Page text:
Taking advantage of our proximity to town we ran errands. We closed our Australian bank account we opened when we were having difficulty transferring funds from our HK to our US account, which issue was resolved. We also stopped to buy some groceries and later climbed out of town fully loaded up 15% grades. Cher’s already sore knee was in agony and we hadn’t gone more than 5 km.
Once again we retreated from the main road along a winding back road, called Old Noosa. There was no center line and after 10 km we passed a man cutting trees and he warned us that “rat bags” have a tendency to cut the corners into oncoming traffic. We thanked him and cautiously continued on. Our route took us continuously up and down hills and around bends and we were surprised to see that the speed limit was listed as 100 kph. Ten minutes later a man in his 70’s stopped waved us down.
With his wife standing by looking nervous, he began to tell us that she had passed us and had to yank the steering wheel when she came over the top of the hill. He recommended bigger brighter flags, and they should stand higher, and we needed flashing lights, and we really shouldn’t be on this road. His wife was only going 80 kph and the speed limit is 100. Although he meant well, we didn’t have time for a long lecture. So resisted to urge to tell him that speed limits aren’t a target, and that this narrow road, which sometimes wasn’t paved at all didn’t warrant even 50 kph never mind 100. I also didn’t point out that the both of them were well over 70 years old, and that so far it was this age group who always failed to see us. Instead I politely asked if he had a pickup truck, and if so would like to give us a lift. He said he didn’t so I told him that we had to get on our way. It was already after 3pm and we didn’t want to drive in the dark.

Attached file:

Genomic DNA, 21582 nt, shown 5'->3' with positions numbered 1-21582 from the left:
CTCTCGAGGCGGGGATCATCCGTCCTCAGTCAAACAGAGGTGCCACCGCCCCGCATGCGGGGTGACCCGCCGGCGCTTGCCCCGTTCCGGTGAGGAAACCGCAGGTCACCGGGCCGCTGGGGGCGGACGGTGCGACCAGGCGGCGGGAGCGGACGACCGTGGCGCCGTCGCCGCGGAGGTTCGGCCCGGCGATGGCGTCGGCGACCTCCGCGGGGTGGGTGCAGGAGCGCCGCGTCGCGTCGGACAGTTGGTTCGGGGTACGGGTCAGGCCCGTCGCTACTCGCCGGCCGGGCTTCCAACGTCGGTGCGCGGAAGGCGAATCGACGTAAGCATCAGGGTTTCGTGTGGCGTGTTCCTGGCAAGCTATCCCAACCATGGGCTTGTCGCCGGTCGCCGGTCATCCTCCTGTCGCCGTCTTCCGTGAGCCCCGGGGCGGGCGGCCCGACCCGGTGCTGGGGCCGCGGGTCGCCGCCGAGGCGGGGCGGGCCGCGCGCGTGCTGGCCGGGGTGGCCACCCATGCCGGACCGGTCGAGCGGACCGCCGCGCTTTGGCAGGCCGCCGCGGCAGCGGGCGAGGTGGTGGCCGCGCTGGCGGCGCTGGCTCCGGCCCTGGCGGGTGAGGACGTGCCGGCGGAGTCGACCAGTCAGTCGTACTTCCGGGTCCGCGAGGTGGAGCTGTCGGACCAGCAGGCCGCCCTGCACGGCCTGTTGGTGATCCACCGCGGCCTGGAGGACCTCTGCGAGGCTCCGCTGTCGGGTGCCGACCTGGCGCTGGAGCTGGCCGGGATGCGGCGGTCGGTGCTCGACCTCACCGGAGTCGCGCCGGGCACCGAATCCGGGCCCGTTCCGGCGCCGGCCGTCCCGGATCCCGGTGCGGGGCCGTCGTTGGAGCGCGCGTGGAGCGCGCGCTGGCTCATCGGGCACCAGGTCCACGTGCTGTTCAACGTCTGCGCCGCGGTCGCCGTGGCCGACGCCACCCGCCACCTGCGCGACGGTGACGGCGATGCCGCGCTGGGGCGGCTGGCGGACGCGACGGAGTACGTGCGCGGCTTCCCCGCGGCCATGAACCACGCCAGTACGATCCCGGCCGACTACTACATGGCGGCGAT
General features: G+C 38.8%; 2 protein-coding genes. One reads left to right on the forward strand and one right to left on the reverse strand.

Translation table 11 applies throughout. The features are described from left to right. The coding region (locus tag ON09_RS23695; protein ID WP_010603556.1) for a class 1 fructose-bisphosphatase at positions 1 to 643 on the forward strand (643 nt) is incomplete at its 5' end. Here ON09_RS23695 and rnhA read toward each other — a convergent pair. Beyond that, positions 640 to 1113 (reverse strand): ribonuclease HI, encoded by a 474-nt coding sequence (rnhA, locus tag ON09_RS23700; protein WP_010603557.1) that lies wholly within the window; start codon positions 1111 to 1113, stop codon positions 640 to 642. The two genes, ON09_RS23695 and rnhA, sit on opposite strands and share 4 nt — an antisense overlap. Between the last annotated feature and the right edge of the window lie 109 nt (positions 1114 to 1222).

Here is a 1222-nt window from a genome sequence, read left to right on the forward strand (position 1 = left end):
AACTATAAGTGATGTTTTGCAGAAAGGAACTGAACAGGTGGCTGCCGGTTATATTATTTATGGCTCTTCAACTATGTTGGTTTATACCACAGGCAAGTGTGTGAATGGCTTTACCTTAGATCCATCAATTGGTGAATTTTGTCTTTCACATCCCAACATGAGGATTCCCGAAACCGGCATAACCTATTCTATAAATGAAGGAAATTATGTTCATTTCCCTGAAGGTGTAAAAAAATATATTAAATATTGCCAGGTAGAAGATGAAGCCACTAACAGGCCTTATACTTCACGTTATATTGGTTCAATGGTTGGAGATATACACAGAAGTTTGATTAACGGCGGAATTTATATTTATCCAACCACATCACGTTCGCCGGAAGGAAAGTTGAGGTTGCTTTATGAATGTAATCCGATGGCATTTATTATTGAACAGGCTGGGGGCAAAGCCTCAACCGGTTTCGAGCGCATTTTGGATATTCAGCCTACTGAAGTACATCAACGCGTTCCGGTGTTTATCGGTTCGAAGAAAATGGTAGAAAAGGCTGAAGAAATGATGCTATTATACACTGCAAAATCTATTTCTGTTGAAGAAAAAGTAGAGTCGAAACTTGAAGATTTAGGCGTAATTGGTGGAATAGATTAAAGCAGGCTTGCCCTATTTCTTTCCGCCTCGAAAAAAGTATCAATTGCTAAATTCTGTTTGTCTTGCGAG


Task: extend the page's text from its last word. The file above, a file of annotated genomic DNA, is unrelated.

We stopped early at a free rest area just outside of Matilda behind a Greyhound gas station and were pleased to find a large pond filled with all types of water fowl. Camp was set underneath 3 low large palms and we found hot showers at the gas station. With the sounds of birds settling in for the night we both agreed that continuing on the highway past Brisbane would not be wise, but agreed that since we were only 100 km away we would finish our cycling to Glass House Mountains where we would climb for the first time in 5 months.